The great characteristic of false Christians is earthly–mindedness: “whose god [is] the belly, and [their] glory in their shame, who mind earthly things” (Phil. 3: 19). In this their connection with the mixed multitude of Moses’ day is very marked. Their two prominent characteristics are the desire for personal gratification (take what form it may) and love of the scene from which the cross has supposedly separated them.

   Let us, dear fellow–pilgrim, beware of any who would tempt us to seek our enjoyment in the sphere that has cast out our Lord. His cross has come in between us and the world. Do we, then, want anything out of it, or a place in it? If so, in heart we go back to Egypt. To do that, Israel had to go around the Red Sea (see Jer. 43: 1–7)—through it they could not go. It is a dreadful thing to thus set the cross aside. It is not necessarily denying an interest in the death of Christ or in the shedding of His blood. These truths may be acknowledged and confessed in measure, where the cross—symbol of His shame and bitter sorrow—has really been ignored.

   It is the cross that has stained all the glory of this world, even as of old the “cedar–wood, and scarlet, and hyssop” were stained with the blood of the bird of the heavens, slain in “an earthen vessel over running water” (Lev. 14: 4, 5). Christ the heavenly One, in the body prepared for Him, offered Himself through the eternal Spirit a sacrifice for our cleansing (see Heb. 9: 14). To faith, all the world’s glory has disappeared in the death of Christ. It has no glory since it became guilty of the murder of the Son of God, and since it nailed our Lord to the tree. All its objects of beauty, its religious splendour, its society, its culture—everything on which it prides itself—all is blood–stained now.

   This is what those “who mind earthly things” (Phil. 3: 19) deny. Refusing the truth that Christ is outside this scene of man’s pride and folly, they seek to attach His name to the world that cast Him out. Of old they cried, “Crucify him.” (Mark 15: 15), now they would garnish His sepulchre. They cannot utterly ignore Him—His impress is too strong and clear for that. It was impossible that God in manhood’s form could be in the world and yet not leave some evidence of His presence behind Him. So they claim Him now as one like unto themselves. Have you noticed that—how every body wants to claim Jesus (and it is always only Jesus and never Lord Jesus), even though they hate His cross? They speak of Him as the great Exemplar, the Teacher, the Martyr—anything you will, but that He died to “deliver us out of the present evi1 world” (Gal. 1: 4)—that His cross is the dividing line—this they will not have.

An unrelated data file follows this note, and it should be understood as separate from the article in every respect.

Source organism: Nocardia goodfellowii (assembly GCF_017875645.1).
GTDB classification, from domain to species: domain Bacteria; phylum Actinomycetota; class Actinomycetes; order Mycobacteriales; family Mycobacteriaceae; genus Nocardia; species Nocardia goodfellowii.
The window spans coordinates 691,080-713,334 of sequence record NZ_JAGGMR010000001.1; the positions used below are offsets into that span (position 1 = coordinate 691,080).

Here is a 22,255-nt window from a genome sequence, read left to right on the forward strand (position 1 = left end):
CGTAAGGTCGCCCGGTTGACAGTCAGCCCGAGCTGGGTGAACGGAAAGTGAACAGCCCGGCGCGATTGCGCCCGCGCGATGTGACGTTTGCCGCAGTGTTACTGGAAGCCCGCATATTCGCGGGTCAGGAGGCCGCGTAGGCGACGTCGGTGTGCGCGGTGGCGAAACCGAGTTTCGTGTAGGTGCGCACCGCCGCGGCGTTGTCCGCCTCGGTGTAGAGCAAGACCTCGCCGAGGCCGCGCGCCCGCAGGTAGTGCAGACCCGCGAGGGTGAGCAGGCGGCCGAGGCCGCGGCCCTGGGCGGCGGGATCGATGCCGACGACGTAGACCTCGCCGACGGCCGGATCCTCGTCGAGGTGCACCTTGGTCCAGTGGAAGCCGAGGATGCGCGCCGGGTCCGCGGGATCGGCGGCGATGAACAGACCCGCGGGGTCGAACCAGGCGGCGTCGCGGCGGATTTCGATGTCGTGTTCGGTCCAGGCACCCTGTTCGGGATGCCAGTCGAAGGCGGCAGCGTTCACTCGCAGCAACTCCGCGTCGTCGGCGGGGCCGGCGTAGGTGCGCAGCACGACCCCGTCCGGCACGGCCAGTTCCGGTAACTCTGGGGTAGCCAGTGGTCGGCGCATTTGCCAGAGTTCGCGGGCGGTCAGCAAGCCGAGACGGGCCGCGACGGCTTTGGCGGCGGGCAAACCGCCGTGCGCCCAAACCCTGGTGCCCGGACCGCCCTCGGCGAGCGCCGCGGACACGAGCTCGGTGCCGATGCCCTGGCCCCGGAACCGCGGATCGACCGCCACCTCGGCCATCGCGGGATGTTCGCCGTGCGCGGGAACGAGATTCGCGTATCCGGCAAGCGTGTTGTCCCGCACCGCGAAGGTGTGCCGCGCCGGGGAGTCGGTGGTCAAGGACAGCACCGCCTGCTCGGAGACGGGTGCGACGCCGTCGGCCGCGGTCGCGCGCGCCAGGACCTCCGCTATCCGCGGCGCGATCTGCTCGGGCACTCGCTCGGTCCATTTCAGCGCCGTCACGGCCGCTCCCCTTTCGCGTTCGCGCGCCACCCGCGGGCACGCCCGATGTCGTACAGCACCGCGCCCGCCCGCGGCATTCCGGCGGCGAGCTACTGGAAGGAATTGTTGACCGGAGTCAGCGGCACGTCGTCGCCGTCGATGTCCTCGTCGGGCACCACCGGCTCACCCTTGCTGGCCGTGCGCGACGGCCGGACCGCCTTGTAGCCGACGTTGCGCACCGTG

In contrast to these “who mind earthly things” (Phil. 3: 19), how good it is to read of some whose “common­wealth has its existence in [the] heavens” (v20). Here they have no “abiding city” (Heb. 13: 14)— they seek one to come. The Lord’s lonely path of sorrow and separation is the one they would tread in such a world as this. Identified by faith with a rejected Christ, and possessors of His life, they cannot be at home in the scene of His deep suffer­ings and awful shame. A separated, “peculiar people” (Titus 2: 14), they confess plainly that they “seek [their] country” (Heb. 11: 14) and are content to wait for glory rather than have the temporary pleasures of sin. His path of isolation and strangership is dearer by far than any of earth’s fair byways, just because it was He who left us “a model that ye should follow in his steps” (1 Pet. 2: 21). Marked is the contrast now. Marked will it be at the close. Caught up to be forever with Him­ will be all those who knew Him as Lord and Saviour. Left in the earth of their own choosing and hopes will be those who were the enemies of His cross.

   Let us see to it, beloved, that we walk in holy separation from them now, “hating even the garment spotted by the flesh” (Jude 23). As strangers and pilgrims, may it be ours to press on in haste to the land where He has gone who won our hearts by dying for us on the cross, and who is soon coming to take us to be with Himself in His Father's house. How paltry and poor will Egypt’s fare look then when we feast upon the “hidden manna” (Rev. 2: 17)! “If therefore ye have been raised with the Christ, seek the things [which are] above, where the Christ is, sitting at [the] right hand of God: have your mind on the things [that are] above, not on the things [that are] on the earth; for ye have died, and your life is hid with the Christ in God” (Col. 3: 1-3).